This week while I was away at Virus Bulletin Microsoft released an update to the root certificates they include for Windows and Internet Explorer. On its own this is not noteworthy, but I have been meaning to blog about this for a while now.
The news was that Microsoft is including a root certificate for a free SSL certificate provider. For a long time now many web site operators have complained that there has not been a provider of free certificates that would not trigger a warning by Microsoft. Other browsers have supported some root certificates from free providers, but not Microsoft.
The press release from Startcom states the update was available on September 24th. Windows 7 appears to support this without manually applying an update, however older versions of Windows need to go to http://update.microsoft.com, choose “Custom”, then “Software, Optional”, then tick the box for Update for Root Certificates [September 2009] (KB931125)”.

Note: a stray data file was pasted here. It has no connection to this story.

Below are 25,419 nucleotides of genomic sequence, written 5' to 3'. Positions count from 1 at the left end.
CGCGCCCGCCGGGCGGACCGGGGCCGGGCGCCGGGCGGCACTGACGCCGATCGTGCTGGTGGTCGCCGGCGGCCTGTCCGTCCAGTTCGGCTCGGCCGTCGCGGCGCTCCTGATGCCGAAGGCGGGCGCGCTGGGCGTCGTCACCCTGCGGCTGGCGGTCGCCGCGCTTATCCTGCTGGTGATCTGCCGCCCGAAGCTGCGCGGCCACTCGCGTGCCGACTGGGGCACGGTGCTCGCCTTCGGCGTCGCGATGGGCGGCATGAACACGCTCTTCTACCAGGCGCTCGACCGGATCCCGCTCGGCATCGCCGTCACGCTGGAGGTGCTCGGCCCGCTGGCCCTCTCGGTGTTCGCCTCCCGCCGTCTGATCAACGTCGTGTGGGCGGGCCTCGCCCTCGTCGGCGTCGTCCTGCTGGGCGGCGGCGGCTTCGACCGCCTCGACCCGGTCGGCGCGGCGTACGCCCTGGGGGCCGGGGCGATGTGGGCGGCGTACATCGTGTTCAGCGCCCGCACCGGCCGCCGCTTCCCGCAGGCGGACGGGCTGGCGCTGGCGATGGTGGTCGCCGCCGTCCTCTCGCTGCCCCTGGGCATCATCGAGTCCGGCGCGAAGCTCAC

That is the part I have been meaning to blog about. Why has Microsoft decided that updates to the root certificates are an optional update? With all the focus on the importance of users checking for the padlock, checking that the address bar is green, ensuring they are securely accessing sites before providing sensitive information, why has Microsoft chosen to make it a manual process to access sites that are part of the web of trust?
In order to reduce the problem of users ignoring warnings, we need to limit the quantity of warnings they see to just the really important ones. This was one of the primary criticisms of Vista’s much maligned User Access Control system. It is also the same problem I expressed my concerns about with Facebook’s new privacy scheme.
If you are an administrator, don’t forget to peruse the available optional updates from Microsoft when managing your WSUS roll outs. It may be true that urgent security patches are covered under “High Priority”, but Microsoft does occasionally decide that things which enhance security are merely “Software, Optional”.